And according to Paul, I am doing so well that it’s disorienting. I am, to quote him, back to being a smartass. YAY! I have actually taken my kitchen from piles of dishes hoping for some kindly friend to wash them up to getting them washed and put away. And I am keeping up with them as we eat and make more dirty ones. I have rearranged my kitchen into a more cook-able arrangement. The appliances that I use regularly are lined up like a display in Bed Bath and Beyond….the Cuisinart food processor, the rice cooker, the toaster, the convection oven. The counter that they had all been huddled on is now clear except for my cutting board and the crock that holds all the kitchen utensils. In other words, a clean area to prep food and conveniently next to the stove. (Which by the way has my induction plate on it–if you haven’t cooked on induction (by magnetism, basically)…well, you should. Faster, hotter, shorter cook times makes it easier and CHEAPER to use than a regular gas or electric stove. Just saying.)
And with all of that in order, I am (drum roll) COOKING again! It’s something I do very well and enjoy doing…but haven’t had the energy or focus until recently. Of course it means more dirty dishes…sigh.
So what other excitement have we had? Both kids came to have dinner with us to celebrate my son’s birthday. We went to Black Bear (his first time, but not the last time he wants to go there!) and Paul got to see their interaction for the first time. We’ve had them both visit, but never together like this. My sweet Froggy looked at us and SMILED…he remembered us!! Which was awesome. We also got to spend time with him and his parents over two days, which was wonderful. Another one of those simple days, nothing special, just family hanging out–we ordered pizza for dinner–and yet was a truly wonderful day.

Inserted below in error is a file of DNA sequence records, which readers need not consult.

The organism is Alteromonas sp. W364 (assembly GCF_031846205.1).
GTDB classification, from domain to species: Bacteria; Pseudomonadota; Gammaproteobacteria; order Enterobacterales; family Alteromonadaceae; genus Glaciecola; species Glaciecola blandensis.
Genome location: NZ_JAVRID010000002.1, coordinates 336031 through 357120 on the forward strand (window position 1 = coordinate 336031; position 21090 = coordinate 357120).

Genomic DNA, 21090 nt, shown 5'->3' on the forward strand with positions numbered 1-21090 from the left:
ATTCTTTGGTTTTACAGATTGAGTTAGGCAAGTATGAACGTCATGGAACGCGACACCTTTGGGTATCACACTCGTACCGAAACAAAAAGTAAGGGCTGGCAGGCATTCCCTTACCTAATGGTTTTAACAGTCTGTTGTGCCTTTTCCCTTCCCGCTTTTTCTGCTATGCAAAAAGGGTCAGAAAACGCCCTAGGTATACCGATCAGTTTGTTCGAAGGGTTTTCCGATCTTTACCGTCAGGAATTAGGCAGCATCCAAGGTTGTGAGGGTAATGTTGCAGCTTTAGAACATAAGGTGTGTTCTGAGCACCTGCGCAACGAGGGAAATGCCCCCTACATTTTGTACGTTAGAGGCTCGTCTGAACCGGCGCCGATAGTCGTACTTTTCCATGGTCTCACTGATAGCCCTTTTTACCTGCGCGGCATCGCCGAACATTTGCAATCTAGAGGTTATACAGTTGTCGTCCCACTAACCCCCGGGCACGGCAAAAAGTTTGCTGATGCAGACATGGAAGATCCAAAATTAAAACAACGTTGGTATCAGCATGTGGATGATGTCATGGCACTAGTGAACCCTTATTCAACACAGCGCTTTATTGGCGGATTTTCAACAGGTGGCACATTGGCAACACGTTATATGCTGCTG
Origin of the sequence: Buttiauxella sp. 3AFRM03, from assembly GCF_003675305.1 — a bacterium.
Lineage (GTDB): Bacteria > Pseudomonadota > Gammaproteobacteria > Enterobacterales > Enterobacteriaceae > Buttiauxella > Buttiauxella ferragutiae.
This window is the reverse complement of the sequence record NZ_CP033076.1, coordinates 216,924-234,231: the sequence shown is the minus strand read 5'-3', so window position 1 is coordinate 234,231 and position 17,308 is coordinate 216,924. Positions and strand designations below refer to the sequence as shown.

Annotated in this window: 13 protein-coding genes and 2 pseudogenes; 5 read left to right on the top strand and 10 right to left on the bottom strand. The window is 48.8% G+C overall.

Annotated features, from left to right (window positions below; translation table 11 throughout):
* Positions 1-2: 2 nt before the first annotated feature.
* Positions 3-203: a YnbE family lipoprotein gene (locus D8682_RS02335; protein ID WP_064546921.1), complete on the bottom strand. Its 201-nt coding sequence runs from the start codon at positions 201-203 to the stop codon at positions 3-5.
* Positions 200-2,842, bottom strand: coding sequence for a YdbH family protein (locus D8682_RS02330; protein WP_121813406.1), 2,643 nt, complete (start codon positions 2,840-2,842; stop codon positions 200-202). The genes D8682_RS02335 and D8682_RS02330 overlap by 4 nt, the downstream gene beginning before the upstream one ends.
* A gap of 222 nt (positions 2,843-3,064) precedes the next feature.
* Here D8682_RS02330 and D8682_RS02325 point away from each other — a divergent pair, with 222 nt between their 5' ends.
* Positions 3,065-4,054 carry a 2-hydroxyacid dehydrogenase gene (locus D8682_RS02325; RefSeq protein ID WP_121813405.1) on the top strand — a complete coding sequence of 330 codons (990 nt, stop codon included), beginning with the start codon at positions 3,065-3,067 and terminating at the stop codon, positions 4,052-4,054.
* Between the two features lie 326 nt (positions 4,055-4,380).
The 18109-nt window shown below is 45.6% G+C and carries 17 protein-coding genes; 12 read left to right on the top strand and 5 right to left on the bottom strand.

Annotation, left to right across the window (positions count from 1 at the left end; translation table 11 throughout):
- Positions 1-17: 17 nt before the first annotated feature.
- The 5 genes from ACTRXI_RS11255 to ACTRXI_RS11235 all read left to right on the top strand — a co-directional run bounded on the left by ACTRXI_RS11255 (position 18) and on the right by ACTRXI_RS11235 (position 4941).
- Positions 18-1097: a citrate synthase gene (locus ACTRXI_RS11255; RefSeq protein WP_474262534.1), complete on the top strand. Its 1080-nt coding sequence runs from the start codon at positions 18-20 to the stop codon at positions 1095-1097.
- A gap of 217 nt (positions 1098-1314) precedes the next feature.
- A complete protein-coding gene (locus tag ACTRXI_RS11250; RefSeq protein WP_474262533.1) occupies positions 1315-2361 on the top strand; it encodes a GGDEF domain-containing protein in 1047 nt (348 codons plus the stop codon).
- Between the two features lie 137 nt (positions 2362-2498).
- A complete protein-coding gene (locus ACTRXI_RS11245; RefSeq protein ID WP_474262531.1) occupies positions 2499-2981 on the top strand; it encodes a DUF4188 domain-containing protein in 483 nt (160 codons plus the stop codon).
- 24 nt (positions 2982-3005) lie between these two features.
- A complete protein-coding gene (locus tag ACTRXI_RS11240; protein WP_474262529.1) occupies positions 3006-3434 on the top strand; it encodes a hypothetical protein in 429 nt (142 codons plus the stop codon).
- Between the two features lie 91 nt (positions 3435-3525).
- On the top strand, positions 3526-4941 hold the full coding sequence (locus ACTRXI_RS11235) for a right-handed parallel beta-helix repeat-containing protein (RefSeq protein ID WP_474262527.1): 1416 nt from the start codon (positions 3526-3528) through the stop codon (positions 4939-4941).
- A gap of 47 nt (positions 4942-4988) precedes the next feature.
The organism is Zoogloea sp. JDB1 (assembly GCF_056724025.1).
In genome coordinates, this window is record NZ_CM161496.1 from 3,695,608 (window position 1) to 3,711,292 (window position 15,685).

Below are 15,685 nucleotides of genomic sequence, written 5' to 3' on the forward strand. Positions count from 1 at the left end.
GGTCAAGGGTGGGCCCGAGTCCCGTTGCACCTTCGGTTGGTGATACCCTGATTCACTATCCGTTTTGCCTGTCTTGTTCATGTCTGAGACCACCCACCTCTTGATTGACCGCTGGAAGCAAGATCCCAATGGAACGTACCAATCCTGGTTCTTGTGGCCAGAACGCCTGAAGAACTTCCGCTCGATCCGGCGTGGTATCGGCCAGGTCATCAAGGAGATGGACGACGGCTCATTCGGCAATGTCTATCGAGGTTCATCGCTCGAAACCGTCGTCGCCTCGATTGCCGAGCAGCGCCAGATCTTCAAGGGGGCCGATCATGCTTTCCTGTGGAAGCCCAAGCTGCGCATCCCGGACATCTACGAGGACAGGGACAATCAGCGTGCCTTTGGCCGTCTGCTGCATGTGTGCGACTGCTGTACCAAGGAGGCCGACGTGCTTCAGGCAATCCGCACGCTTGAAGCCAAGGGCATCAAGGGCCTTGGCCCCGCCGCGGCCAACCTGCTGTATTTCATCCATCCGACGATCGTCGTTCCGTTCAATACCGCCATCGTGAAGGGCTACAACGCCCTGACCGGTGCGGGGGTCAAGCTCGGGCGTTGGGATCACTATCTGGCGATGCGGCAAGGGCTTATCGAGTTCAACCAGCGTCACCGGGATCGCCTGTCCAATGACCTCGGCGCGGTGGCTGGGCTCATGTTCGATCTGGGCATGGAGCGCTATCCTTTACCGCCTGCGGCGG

We also have a young friend whose mother recently died, so we’ve been a quiet place for her to come and sit, talk to us and just hide from her own life for a little. We both minister, it’s what we do…helping others is a vital part of our own lives and it’s been missing, lost in the crush of poor health and the realities of the insurance companies who dictate whether or not you are approved for your claim. Or as my friends have said before, all the lost puppies find my house. Nice to be helping others again, especially having been on the receiving end of other’s helping us.
I made country-fried steak for dinner last night, compete with white gravy, Texas style. I think of it as library paste with sausage, but it’s the traditional topping for the steak…no seriously, it does taste good, but it is NOT a demiglace or anything that fancy. Real country cooking. Fried rice of some sort for dinner tonight, I think. And it’s nice to be able to plan and then prepare actual meals.
So life is definitely going a lot better. I still tire easily (loss of muscle tone, of course) and I am still trying to go slowly while ignoring the feeling of malingering. We’ve decided that we need to create a real schedule instead of “eat, sleep, computer” at any hour without regard to the normal cycle of time. Can’t go food shopping at 2 am when the store closed at 11 pm. I think we also need to get back into a routine of doing specific things at specific times to create a sense of order that will help us on the path to good health.
For the rest of you with fibro, I hope this helps you find a way out of your flare ups, offers some idea for meds to try and lets you know that once you can get the pharmaceuticals right, which will treat the issues of fibro appropriately, there is a nice, normal life waiting for you as well. Excuse me while I go load the dishwasher.